Detraction of politicians?

Dear CAF,

What is the Catholic moral theology teaching on talking about a public official:
For example, detracting and joking about a politician running for public office?

Thank you

I don’t think there really is one.

Besides…you only have to watch and listen to 'em to see that they are their own worst enemies.

There’s a difference between detraction and speaking facts and truth to and about power.

Let’s see what the Catechism says about detraction:
Respect for the reputation of persons forbids every attitude and word likely to cause them unjust injury. He becomes guilty of detraction who, without objectively valid reason, discloses another’s faults and failings to persons who did not know them. (CCC 2477)
Objectively valid reason exists if the disclosure of the politician’s faults and failings is relevant to his (or her) political office. Also one would not be guilty of harming the politician’s reputation if the faults and failings are already known to the public.

I don’t think there is any rule against joking, and humor may be the only way to keep our sanity as we approach this year’s US presidential election.

Joking is one thing, but Christians should avoid the vulgarity that we see in political discourse so often nowadays.

Detraction is linked within the vice of ‘lying’.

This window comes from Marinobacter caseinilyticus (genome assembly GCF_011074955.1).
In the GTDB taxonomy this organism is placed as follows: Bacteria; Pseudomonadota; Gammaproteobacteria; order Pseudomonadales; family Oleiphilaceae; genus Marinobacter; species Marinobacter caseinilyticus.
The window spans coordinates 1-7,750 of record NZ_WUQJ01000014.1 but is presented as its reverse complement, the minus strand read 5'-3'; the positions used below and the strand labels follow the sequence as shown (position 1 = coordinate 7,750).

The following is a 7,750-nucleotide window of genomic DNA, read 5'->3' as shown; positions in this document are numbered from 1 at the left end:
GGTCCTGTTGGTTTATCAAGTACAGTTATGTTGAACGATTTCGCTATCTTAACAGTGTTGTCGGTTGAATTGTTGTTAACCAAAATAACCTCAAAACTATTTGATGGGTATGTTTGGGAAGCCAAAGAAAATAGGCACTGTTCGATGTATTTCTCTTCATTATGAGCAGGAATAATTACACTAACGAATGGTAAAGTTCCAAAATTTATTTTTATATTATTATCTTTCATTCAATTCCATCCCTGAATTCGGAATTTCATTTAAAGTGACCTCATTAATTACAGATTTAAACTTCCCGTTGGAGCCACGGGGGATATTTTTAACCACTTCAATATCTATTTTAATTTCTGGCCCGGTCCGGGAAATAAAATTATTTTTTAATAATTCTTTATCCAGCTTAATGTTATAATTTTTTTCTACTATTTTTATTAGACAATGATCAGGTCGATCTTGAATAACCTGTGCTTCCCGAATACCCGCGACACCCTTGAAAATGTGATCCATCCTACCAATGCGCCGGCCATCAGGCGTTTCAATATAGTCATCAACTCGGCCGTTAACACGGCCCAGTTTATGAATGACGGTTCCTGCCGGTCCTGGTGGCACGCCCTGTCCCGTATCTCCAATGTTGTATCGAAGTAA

You are asking about several different sins.

Detraction is of two kinds - reviling and backbiting. Reviling is the revelation of private sins to the public in order to defame the person (or for some other unjust reason). Backbiting is the same, but to some individual or small group (not “public”).

Derision is the scorn of a person on behalf of his affliction through mockery. The greater the affliction mocked, the greater the sin, for one only mocks something seen as slight… Whether that slightness is seen as something absolute or as something slight in relation to the person while grave objectively will determine whether the sin is venial or mortal. Also, the greater the person mocked, be it in office, in some other special relation (family, for instance), or in virtue, the greater the sin.

But the distinction between “affliction” and “action” must be kept… even though affliction may be the result and source of some blameworthy action. While afflictions inhere in subjects, actions do not.

So too the distinction between “scorn” and “good natured fun” must be kept… One might even joke in order to help the object of the joke. As long as it is not done at the expense of the other, but is either indifferent or actually helps build the person up (even if that is through doing some intentional damage to the ego to help him). So one can joke in a charitable way, certainly.

Most of what is seen on television is at least venial sin.

Americans seem to think the public has a “right to know” just about everything about candidates. I’m epileptic and I don’t think I need to reveal that if I’m running for city council or even US Senate. If someone reveals it to undermine me, that’s detraction. Otoh, I think I need to reveal it if I’m running for Pres.

As for humor, there’s almost always an element of cruelty but candidates know they are taking that on.

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